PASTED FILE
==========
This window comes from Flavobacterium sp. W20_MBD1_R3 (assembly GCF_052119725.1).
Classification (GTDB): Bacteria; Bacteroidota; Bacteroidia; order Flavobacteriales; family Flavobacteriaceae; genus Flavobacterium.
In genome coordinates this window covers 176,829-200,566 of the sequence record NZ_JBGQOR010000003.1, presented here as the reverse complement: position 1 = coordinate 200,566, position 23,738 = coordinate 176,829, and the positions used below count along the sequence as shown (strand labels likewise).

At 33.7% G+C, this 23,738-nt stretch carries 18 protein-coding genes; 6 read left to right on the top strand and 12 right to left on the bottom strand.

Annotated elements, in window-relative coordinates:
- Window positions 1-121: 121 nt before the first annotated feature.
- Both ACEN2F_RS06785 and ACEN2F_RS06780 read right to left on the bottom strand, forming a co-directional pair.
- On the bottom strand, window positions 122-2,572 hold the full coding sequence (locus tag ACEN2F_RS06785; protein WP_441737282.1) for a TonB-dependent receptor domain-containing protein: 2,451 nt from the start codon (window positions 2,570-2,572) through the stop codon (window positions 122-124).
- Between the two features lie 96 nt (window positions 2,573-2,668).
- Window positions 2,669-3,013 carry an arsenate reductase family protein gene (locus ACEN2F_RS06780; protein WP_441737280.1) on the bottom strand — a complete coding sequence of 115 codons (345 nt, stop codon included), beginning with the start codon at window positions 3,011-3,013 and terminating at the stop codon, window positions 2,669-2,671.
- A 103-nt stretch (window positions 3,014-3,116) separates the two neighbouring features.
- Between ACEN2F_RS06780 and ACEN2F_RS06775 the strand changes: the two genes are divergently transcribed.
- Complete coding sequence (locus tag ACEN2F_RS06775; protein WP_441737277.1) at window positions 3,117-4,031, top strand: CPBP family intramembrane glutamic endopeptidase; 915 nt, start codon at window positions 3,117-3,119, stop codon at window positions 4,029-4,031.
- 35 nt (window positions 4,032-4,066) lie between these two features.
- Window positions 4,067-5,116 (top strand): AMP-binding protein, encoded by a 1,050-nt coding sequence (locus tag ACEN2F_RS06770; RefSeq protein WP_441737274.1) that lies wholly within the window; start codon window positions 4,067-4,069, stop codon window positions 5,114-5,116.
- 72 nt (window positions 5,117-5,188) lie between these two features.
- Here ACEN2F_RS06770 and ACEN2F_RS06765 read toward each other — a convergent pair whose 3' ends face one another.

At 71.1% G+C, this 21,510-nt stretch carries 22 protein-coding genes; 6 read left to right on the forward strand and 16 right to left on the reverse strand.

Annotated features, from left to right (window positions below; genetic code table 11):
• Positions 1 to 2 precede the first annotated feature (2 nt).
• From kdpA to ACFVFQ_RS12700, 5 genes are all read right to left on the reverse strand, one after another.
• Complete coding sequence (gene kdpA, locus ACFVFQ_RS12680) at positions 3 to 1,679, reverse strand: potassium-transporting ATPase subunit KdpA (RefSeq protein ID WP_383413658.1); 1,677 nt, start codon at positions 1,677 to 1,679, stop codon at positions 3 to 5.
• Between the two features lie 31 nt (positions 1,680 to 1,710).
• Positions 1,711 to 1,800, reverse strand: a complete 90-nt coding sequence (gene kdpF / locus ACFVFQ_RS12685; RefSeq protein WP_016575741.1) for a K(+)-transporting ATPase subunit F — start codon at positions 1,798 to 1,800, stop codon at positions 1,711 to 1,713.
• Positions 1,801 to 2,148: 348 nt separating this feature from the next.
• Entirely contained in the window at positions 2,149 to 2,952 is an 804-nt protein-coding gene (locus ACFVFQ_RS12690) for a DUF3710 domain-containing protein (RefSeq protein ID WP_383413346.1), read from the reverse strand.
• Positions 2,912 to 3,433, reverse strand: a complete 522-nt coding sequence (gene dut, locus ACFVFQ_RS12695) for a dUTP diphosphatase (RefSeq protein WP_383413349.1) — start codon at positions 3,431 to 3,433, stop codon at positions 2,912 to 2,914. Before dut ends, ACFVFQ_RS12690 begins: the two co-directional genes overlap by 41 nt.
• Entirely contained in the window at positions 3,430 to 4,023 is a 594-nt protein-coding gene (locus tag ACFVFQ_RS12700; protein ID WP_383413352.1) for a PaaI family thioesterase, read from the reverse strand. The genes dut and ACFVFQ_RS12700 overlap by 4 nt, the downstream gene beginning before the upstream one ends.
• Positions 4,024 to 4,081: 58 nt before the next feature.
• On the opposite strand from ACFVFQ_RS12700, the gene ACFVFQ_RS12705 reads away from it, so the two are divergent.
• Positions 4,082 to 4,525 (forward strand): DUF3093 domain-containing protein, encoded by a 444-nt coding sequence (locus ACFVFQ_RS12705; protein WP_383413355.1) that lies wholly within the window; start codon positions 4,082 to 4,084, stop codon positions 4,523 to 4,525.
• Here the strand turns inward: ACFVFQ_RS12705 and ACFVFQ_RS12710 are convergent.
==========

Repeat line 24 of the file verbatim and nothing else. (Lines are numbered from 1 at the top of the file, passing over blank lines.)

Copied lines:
• Positions 1,711 to 1,800, reverse strand: a complete 90-nt coding sequence (gene kdpF / locus ACFVFQ_RS12685; RefSeq protein WP_016575741.1) for a K(+)-transporting ATPase subunit F — start codon at positions 1,798 to 1,800, stop codon at positions 1,711 to 1,713.